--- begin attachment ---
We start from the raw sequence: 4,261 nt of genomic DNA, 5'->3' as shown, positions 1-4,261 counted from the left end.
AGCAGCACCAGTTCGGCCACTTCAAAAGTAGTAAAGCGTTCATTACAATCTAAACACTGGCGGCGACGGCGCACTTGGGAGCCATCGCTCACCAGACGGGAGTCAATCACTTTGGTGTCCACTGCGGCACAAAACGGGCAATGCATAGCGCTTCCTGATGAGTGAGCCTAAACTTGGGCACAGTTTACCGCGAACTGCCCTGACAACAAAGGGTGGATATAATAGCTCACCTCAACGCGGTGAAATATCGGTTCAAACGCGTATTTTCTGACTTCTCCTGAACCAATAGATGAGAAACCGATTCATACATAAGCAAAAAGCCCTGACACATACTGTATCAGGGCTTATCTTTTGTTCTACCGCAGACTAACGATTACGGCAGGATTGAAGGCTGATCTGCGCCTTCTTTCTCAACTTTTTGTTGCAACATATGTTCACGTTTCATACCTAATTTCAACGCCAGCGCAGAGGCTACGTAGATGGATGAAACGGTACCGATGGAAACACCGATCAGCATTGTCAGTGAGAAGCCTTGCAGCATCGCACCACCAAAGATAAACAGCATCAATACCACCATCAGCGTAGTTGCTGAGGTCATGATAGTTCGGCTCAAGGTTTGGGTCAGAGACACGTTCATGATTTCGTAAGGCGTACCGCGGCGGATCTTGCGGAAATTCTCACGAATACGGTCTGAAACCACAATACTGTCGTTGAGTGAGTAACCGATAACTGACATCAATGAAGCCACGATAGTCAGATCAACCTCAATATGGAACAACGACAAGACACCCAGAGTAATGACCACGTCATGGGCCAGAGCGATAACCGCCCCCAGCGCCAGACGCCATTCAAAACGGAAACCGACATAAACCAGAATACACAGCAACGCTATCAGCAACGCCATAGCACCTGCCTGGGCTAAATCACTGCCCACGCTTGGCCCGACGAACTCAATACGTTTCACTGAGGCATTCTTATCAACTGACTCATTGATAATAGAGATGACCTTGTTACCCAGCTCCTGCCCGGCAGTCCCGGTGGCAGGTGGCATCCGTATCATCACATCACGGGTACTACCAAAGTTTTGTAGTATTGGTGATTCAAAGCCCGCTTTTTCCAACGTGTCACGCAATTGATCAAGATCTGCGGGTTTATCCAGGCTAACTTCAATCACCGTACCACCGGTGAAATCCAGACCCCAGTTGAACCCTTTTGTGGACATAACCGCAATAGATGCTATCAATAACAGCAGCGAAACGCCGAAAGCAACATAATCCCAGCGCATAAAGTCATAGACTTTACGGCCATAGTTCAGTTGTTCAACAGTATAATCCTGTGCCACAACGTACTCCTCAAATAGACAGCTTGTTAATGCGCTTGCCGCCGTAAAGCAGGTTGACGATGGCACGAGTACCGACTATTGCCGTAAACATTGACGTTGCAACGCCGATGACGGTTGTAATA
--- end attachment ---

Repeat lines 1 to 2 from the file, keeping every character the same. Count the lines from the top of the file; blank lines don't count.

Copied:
We start from the raw sequence: 4,261 nt of genomic DNA, 5'->3' as shown, positions 1-4,261 counted from the left end.
AGCAGCACCAGTTCGGCCACTTCAAAAGTAGTAAAGCGTTCATTACAATCTAAACACTGGCGGCGACGGCGCACTTGGGAGCCATCGCTCACCAGACGGGAGTCAATCACTTTGGTGTCCACTGCGGCACAAAACGGGCAATGCATAGCGCTTCCTGATGAGTGAGCCTAAACTTGGGCACAGTTTACCGCGAACTGCCCTGACAACAAAGGGTGGATATAATAGCTCACCTCAACGCGGTGAAATATCGGTTCAAACGCGTATTTTCTGACTTCTCCTGAACCAATAGATGAGAAACCGATTCATACATAAGCAAAAAGCCCTGACACATACTGTATCAGGGCTTATCTTTTGTTCTACCGCAGACTAACGATTACGGCAGGATTGAAGGCTGATCTGCGCCTTCTTTCTCAACTTTTTGTTGCAACATATGTTCACGTTTCATACCTAATTTCAACGCCAGCGCAGAGGCTACGTAGATGGATGAAACGGTACCGATGGAAACACCGATCAGCATTGTCAGTGAGAAGCCTTGCAGCATCGCACCACCAAAGATAAACAGCATCAATACCACCATCAGCGTAGTTGCTGAGGTCATGATAGTTCGGCTCAAGGTTTGGGTCAGAGACACGTTCATGATTTCGTAAGGCGTACCGCGGCGGATCTTGCGGAAATTCTCACGAATACGGTCTGAAACCACAATACTGTCGTTGAGTGAGTAACCGATAACTGACATCAATGAAGCCACGATAGTCAGATCAACCTCAATATGGAACAACGACAAGACACCCAGAGTAATGACCACGTCATGGGCCAGAGCGATAACCGCCCCCAGCGCCAGACGCCATTCAAAACGGAAACCGACATAAACCAGAATACACAGCAACGCTATCAGCAACGCCATAGCACCTGCCTGGGCTAAATCACTGCCCACGCTTGGCCCGACGAACTCAATACGTTTCACTGAGGCATTCTTATCAACTGACTCATTGATAATAGAGATGACCTTGTTACCCAGCTCCTGCCCGGCAGTCCCGGTGGCAGGTGGCATCCGTATCATCACATCACGGGTACTACCAAAGTTTTGTAGTATTGGTGATTCAAAGCCCGCTTTTTCCAACGTGTCACGCAATTGATCAAGATCTGCGGGTTTATCCAGGCTAACTTCAATCACCGTACCACCGGTGAAATCCAGACCCCAGTTGAACCCTTTTGTGGACATAACCGCAATAGATGCTATCAATAACAGCAGCGAAACGCCGAAAGCAACATAATCCCAGCGCATAAAGTCATAGACTTTACGGCCATAGTTCAGTTGTTCAACAGTATAATCCTGTGCCACAACGTACTCCTCAAATAGACAGCTTGTTAATGCGCTTGCCGCCGTAAAGCAGGTTGACGATGGCACGAGTACCGACTATTGCCGTAAACATTGACGTTGCAACGCCGATGACGGTTGTAATA